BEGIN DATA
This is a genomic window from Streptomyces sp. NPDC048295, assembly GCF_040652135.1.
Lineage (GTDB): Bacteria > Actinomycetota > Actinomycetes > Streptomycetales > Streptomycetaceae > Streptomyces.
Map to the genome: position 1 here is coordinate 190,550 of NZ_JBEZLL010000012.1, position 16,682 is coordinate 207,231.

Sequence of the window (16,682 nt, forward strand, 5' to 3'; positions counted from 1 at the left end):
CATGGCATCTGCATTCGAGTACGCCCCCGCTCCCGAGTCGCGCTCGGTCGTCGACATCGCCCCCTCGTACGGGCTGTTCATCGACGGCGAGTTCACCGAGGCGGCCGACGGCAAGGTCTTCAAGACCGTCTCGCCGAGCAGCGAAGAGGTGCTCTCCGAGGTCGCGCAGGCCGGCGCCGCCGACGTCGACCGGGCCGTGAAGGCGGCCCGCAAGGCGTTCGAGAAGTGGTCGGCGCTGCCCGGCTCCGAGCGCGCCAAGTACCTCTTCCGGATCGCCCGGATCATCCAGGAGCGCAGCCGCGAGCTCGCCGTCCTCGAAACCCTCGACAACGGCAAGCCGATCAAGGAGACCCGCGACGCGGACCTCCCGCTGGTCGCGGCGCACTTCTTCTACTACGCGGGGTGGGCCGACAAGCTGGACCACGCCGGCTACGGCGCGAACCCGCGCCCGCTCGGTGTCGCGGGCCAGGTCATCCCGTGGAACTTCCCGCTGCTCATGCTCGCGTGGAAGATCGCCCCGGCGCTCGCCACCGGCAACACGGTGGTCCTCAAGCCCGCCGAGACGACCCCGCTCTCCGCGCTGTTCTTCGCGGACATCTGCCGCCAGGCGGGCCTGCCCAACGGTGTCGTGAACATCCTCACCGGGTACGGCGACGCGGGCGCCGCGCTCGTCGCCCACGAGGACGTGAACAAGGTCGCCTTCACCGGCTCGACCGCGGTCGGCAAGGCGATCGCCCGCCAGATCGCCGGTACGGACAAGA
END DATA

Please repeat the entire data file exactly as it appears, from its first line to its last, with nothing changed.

This is a genomic window from Streptomyces sp. NPDC048295, assembly GCF_040652135.1.
Lineage (GTDB): Bacteria > Actinomycetota > Actinomycetes > Streptomycetales > Streptomycetaceae > Streptomyces.
Map to the genome: position 1 here is coordinate 190,550 of NZ_JBEZLL010000012.1, position 16,682 is coordinate 207,231.

Sequence of the window (16,682 nt, forward strand, 5' to 3'; positions counted from 1 at the left end):
CATGGCATCTGCATTCGAGTACGCCCCCGCTCCCGAGTCGCGCTCGGTCGTCGACATCGCCCCCTCGTACGGGCTGTTCATCGACGGCGAGTTCACCGAGGCGGCCGACGGCAAGGTCTTCAAGACCGTCTCGCCGAGCAGCGAAGAGGTGCTCTCCGAGGTCGCGCAGGCCGGCGCCGCCGACGTCGACCGGGCCGTGAAGGCGGCCCGCAAGGCGTTCGAGAAGTGGTCGGCGCTGCCCGGCTCCGAGCGCGCCAAGTACCTCTTCCGGATCGCCCGGATCATCCAGGAGCGCAGCCGCGAGCTCGCCGTCCTCGAAACCCTCGACAACGGCAAGCCGATCAAGGAGACCCGCGACGCGGACCTCCCGCTGGTCGCGGCGCACTTCTTCTACTACGCGGGGTGGGCCGACAAGCTGGACCACGCCGGCTACGGCGCGAACCCGCGCCCGCTCGGTGTCGCGGGCCAGGTCATCCCGTGGAACTTCCCGCTGCTCATGCTCGCGTGGAAGATCGCCCCGGCGCTCGCCACCGGCAACACGGTGGTCCTCAAGCCCGCCGAGACGACCCCGCTCTCCGCGCTGTTCTTCGCGGACATCTGCCGCCAGGCGGGCCTGCCCAACGGTGTCGTGAACATCCTCACCGGGTACGGCGACGCGGGCGCCGCGCTCGTCGCCCACGAGGACGTGAACAAGGTCGCCTTCACCGGCTCGACCGCGGTCGGCAAGGCGATCGCCCGCCAGATCGCCGGTACGGACAAGA